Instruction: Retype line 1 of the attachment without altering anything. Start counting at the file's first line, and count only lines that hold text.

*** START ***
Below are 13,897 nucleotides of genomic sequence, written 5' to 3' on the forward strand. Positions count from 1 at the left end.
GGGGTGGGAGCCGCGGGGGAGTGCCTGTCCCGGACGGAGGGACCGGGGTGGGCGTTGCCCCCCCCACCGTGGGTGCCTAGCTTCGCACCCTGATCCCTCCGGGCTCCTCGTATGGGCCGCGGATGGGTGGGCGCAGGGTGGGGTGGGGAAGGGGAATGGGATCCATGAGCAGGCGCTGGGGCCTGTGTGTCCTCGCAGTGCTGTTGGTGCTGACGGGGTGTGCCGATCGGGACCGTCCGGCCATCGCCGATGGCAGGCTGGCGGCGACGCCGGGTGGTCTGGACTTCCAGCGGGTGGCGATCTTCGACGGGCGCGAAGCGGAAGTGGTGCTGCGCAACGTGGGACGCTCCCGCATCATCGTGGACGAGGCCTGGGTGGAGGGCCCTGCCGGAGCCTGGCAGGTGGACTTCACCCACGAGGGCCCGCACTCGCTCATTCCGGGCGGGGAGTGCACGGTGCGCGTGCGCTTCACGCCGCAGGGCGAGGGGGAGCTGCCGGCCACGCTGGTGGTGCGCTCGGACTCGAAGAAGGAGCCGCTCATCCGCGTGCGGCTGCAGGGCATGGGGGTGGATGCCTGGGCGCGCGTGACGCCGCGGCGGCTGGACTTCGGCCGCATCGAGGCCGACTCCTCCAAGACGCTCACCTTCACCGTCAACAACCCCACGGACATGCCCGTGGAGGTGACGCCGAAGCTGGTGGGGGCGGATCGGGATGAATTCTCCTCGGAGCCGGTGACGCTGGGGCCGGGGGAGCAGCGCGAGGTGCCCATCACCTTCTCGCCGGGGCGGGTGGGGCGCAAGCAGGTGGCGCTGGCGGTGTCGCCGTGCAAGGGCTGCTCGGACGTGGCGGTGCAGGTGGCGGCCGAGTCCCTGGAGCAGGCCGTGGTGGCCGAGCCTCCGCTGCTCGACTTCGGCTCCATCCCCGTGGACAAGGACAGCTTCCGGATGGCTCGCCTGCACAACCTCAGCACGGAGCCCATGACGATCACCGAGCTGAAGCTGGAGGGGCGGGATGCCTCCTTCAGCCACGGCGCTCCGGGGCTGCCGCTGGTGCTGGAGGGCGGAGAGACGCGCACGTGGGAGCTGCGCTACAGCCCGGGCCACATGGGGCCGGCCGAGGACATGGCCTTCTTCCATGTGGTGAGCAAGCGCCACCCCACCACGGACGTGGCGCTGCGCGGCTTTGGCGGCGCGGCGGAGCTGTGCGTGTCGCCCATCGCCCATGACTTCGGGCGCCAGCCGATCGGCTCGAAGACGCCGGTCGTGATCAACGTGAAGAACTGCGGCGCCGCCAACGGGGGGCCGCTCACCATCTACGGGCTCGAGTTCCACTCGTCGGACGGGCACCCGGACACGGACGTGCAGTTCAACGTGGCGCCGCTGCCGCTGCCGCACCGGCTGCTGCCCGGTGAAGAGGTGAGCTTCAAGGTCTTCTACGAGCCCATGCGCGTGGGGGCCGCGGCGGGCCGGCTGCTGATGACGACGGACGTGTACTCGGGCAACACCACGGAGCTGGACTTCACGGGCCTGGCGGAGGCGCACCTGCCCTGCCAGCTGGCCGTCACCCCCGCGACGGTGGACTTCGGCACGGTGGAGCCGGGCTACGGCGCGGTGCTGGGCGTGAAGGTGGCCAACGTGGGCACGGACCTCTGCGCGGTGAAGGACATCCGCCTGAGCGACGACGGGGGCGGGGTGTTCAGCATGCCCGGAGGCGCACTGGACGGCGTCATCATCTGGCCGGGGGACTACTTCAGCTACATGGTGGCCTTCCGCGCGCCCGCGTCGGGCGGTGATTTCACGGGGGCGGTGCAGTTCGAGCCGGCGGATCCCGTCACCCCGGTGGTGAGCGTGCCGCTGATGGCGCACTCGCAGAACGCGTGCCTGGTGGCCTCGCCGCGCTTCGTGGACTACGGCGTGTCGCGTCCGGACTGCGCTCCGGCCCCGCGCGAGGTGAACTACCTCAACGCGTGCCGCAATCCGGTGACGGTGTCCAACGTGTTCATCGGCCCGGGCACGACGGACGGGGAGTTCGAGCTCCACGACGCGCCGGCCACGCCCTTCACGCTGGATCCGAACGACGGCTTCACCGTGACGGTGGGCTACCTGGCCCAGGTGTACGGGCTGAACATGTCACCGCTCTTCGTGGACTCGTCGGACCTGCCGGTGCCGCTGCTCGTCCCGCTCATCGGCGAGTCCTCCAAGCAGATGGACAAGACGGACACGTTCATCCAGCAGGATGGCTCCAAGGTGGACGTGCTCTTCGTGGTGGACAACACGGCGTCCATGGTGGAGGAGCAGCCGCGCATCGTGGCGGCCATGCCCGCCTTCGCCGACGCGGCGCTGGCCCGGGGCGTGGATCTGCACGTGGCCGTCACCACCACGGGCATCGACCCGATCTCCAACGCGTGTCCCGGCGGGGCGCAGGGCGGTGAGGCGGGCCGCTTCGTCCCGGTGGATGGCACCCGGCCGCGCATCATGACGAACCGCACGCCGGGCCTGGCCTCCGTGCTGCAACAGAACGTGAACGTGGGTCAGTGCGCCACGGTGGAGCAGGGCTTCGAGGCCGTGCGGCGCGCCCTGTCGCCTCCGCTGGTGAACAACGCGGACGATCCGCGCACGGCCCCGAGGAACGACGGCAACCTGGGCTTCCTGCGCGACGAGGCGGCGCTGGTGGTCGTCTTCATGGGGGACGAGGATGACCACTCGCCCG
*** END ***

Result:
Below are 13,897 nucleotides of genomic sequence, written 5' to 3' on the forward strand. Positions count from 1 at the left end.